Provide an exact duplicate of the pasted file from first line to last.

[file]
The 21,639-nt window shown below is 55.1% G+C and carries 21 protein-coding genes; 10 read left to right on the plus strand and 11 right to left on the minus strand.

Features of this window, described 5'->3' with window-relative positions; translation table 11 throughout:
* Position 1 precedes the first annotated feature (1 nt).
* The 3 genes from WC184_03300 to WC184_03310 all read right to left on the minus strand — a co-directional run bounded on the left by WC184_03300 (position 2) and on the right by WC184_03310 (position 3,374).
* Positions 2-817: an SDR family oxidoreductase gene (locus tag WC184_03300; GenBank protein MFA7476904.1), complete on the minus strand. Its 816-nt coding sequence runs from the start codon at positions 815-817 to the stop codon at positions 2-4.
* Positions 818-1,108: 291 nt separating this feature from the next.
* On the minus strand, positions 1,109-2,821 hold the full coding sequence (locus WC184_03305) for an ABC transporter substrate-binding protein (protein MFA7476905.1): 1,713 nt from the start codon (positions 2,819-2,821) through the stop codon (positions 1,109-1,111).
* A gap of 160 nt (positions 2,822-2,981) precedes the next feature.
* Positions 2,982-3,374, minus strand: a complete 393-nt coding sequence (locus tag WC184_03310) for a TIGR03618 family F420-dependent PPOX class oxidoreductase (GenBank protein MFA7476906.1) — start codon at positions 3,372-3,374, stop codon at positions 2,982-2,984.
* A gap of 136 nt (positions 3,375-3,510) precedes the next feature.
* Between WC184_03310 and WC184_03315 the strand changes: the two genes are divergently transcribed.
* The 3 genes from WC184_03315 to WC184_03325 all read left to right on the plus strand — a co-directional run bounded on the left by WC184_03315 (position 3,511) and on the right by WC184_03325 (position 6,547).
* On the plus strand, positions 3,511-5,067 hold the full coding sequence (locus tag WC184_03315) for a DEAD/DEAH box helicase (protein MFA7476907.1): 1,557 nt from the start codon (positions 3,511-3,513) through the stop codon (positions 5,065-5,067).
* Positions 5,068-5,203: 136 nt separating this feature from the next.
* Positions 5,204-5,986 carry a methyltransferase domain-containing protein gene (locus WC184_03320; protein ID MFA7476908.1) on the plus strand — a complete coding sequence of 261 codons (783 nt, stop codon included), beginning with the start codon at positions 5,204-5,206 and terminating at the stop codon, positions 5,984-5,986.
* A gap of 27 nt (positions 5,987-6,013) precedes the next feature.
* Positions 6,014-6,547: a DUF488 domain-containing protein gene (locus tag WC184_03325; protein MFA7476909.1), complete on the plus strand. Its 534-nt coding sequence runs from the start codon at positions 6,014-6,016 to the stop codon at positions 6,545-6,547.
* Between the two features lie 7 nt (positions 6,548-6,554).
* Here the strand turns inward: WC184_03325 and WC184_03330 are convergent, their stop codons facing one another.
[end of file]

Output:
The 21,639-nt window shown below is 55.1% G+C and carries 21 protein-coding genes; 10 read left to right on the plus strand and 11 right to left on the minus strand.

Features of this window, described 5'->3' with window-relative positions; translation table 11 throughout:
* Position 1 precedes the first annotated feature (1 nt).
* The 3 genes from WC184_03300 to WC184_03310 all read right to left on the minus strand — a co-directional run bounded on the left by WC184_03300 (position 2) and on the right by WC184_03310 (position 3,374).
* Positions 2-817: an SDR family oxidoreductase gene (locus tag WC184_03300; GenBank protein MFA7476904.1), complete on the minus strand. Its 816-nt coding sequence runs from the start codon at positions 815-817 to the stop codon at positions 2-4.
* Positions 818-1,108: 291 nt separating this feature from the next.
* On the minus strand, positions 1,109-2,821 hold the full coding sequence (locus WC184_03305) for an ABC transporter substrate-binding protein (protein MFA7476905.1): 1,713 nt from the start codon (positions 2,819-2,821) through the stop codon (positions 1,109-1,111).
* A gap of 160 nt (positions 2,822-2,981) precedes the next feature.
* Positions 2,982-3,374, minus strand: a complete 393-nt coding sequence (locus tag WC184_03310) for a TIGR03618 family F420-dependent PPOX class oxidoreductase (GenBank protein MFA7476906.1) — start codon at positions 3,372-3,374, stop codon at positions 2,982-2,984.
* A gap of 136 nt (positions 3,375-3,510) precedes the next feature.
* Between WC184_03310 and WC184_03315 the strand changes: the two genes are divergently transcribed.
* The 3 genes from WC184_03315 to WC184_03325 all read left to right on the plus strand — a co-directional run bounded on the left by WC184_03315 (position 3,511) and on the right by WC184_03325 (position 6,547).
* On the plus strand, positions 3,511-5,067 hold the full coding sequence (locus tag WC184_03315) for a DEAD/DEAH box helicase (protein MFA7476907.1): 1,557 nt from the start codon (positions 3,511-3,513) through the stop codon (positions 5,065-5,067).
* Positions 5,068-5,203: 136 nt separating this feature from the next.
* Positions 5,204-5,986 carry a methyltransferase domain-containing protein gene (locus WC184_03320; protein ID MFA7476908.1) on the plus strand — a complete coding sequence of 261 codons (783 nt, stop codon included), beginning with the start codon at positions 5,204-5,206 and terminating at the stop codon, positions 5,984-5,986.
* A gap of 27 nt (positions 5,987-6,013) precedes the next feature.
* Positions 6,014-6,547: a DUF488 domain-containing protein gene (locus tag WC184_03325; protein MFA7476909.1), complete on the plus strand. Its 534-nt coding sequence runs from the start codon at positions 6,014-6,016 to the stop codon at positions 6,545-6,547.
* Between the two features lie 7 nt (positions 6,548-6,554).
* Here the strand turns inward: WC184_03325 and WC184_03330 are convergent, their stop codons facing one another.